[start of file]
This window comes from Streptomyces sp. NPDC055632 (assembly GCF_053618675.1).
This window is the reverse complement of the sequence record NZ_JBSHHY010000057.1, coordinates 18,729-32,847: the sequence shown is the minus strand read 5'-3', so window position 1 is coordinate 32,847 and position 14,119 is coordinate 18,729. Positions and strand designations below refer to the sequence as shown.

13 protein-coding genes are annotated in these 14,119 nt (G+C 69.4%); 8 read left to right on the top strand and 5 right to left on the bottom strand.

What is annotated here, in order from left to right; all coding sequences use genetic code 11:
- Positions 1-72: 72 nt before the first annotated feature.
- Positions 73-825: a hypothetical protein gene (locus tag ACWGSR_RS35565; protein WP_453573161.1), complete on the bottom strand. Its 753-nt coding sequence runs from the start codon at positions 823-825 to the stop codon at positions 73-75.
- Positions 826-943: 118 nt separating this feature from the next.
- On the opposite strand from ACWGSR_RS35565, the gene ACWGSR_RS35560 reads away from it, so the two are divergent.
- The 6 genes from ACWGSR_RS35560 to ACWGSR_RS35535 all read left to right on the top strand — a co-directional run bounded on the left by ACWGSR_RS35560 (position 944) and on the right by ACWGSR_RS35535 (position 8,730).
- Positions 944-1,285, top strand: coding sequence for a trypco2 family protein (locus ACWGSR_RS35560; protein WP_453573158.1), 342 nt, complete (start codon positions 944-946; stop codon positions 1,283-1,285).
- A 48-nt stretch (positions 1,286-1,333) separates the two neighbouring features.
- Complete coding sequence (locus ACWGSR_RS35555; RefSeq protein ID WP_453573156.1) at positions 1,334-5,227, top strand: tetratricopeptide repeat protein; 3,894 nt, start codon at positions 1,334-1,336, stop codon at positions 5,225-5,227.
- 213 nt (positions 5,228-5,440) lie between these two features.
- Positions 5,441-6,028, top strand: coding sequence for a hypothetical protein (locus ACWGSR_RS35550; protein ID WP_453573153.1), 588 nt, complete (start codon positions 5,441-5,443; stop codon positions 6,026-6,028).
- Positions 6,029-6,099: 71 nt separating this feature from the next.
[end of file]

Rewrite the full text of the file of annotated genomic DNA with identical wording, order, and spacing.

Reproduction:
This window comes from Streptomyces sp. NPDC055632 (assembly GCF_053618675.1).
This window is the reverse complement of the sequence record NZ_JBSHHY010000057.1, coordinates 18,729-32,847: the sequence shown is the minus strand read 5'-3', so window position 1 is coordinate 32,847 and position 14,119 is coordinate 18,729. Positions and strand designations below refer to the sequence as shown.

13 protein-coding genes are annotated in these 14,119 nt (G+C 69.4%); 8 read left to right on the top strand and 5 right to left on the bottom strand.

What is annotated here, in order from left to right; all coding sequences use genetic code 11:
- Positions 1-72: 72 nt before the first annotated feature.
- Positions 73-825: a hypothetical protein gene (locus tag ACWGSR_RS35565; protein WP_453573161.1), complete on the bottom strand. Its 753-nt coding sequence runs from the start codon at positions 823-825 to the stop codon at positions 73-75.
- Positions 826-943: 118 nt separating this feature from the next.
- On the opposite strand from ACWGSR_RS35565, the gene ACWGSR_RS35560 reads away from it, so the two are divergent.
- The 6 genes from ACWGSR_RS35560 to ACWGSR_RS35535 all read left to right on the top strand — a co-directional run bounded on the left by ACWGSR_RS35560 (position 944) and on the right by ACWGSR_RS35535 (position 8,730).
- Positions 944-1,285, top strand: coding sequence for a trypco2 family protein (locus ACWGSR_RS35560; protein WP_453573158.1), 342 nt, complete (start codon positions 944-946; stop codon positions 1,283-1,285).
- A 48-nt stretch (positions 1,286-1,333) separates the two neighbouring features.
- Complete coding sequence (locus ACWGSR_RS35555; RefSeq protein ID WP_453573156.1) at positions 1,334-5,227, top strand: tetratricopeptide repeat protein; 3,894 nt, start codon at positions 1,334-1,336, stop codon at positions 5,225-5,227.
- 213 nt (positions 5,228-5,440) lie between these two features.
- Positions 5,441-6,028, top strand: coding sequence for a hypothetical protein (locus ACWGSR_RS35550; protein ID WP_453573153.1), 588 nt, complete (start codon positions 5,441-5,443; stop codon positions 6,026-6,028).
- Positions 6,029-6,099: 71 nt separating this feature from the next.